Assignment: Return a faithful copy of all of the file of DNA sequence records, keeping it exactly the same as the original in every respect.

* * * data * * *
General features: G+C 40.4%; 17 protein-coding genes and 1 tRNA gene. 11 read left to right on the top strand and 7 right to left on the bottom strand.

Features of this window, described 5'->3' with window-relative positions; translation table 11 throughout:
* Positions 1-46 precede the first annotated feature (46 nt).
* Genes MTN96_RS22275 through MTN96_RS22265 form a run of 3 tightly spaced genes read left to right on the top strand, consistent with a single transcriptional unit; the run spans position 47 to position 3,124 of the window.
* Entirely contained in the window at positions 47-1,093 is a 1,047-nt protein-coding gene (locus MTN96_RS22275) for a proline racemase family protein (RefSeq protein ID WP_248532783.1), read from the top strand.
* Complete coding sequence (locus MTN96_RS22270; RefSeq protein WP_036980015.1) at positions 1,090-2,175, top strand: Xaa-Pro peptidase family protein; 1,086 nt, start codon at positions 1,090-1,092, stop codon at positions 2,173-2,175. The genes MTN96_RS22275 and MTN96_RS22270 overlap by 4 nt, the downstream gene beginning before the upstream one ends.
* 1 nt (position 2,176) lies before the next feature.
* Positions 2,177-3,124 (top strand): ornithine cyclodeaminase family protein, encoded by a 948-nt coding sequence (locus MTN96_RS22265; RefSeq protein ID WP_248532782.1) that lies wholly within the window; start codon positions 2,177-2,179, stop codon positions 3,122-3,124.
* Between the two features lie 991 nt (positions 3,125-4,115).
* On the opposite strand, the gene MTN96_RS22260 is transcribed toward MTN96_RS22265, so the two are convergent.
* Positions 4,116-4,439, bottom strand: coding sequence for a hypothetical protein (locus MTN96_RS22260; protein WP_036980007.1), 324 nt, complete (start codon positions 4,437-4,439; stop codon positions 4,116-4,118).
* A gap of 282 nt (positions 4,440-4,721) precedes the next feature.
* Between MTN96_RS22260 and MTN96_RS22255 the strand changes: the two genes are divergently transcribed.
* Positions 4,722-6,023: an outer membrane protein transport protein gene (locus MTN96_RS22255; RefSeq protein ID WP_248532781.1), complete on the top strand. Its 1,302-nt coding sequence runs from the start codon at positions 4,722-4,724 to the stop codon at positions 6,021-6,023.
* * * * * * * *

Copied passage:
General features: G+C 40.4%; 17 protein-coding genes and 1 tRNA gene. 11 read left to right on the top strand and 7 right to left on the bottom strand.

Features of this window, described 5'->3' with window-relative positions; translation table 11 throughout:
* Positions 1-46 precede the first annotated feature (46 nt).
* Genes MTN96_RS22275 through MTN96_RS22265 form a run of 3 tightly spaced genes read left to right on the top strand, consistent with a single transcriptional unit; the run spans position 47 to position 3,124 of the window.
* Entirely contained in the window at positions 47-1,093 is a 1,047-nt protein-coding gene (locus MTN96_RS22275) for a proline racemase family protein (RefSeq protein ID WP_248532783.1), read from the top strand.
* Complete coding sequence (locus MTN96_RS22270; RefSeq protein WP_036980015.1) at positions 1,090-2,175, top strand: Xaa-Pro peptidase family protein; 1,086 nt, start codon at positions 1,090-1,092, stop codon at positions 2,173-2,175. The genes MTN96_RS22275 and MTN96_RS22270 overlap by 4 nt, the downstream gene beginning before the upstream one ends.
* 1 nt (position 2,176) lies before the next feature.
* Positions 2,177-3,124 (top strand): ornithine cyclodeaminase family protein, encoded by a 948-nt coding sequence (locus MTN96_RS22265; RefSeq protein ID WP_248532782.1) that lies wholly within the window; start codon positions 2,177-2,179, stop codon positions 3,122-3,124.
* Between the two features lie 991 nt (positions 3,125-4,115).
* On the opposite strand, the gene MTN96_RS22260 is transcribed toward MTN96_RS22265, so the two are convergent.
* Positions 4,116-4,439, bottom strand: coding sequence for a hypothetical protein (locus MTN96_RS22260; protein WP_036980007.1), 324 nt, complete (start codon positions 4,437-4,439; stop codon positions 4,116-4,118).
* A gap of 282 nt (positions 4,440-4,721) precedes the next feature.
* Between MTN96_RS22260 and MTN96_RS22255 the strand changes: the two genes are divergently transcribed.
* Positions 4,722-6,023: an outer membrane protein transport protein gene (locus MTN96_RS22255; RefSeq protein ID WP_248532781.1), complete on the top strand. Its 1,302-nt coding sequence runs from the start codon at positions 4,722-4,724 to the stop codon at positions 6,021-6,023.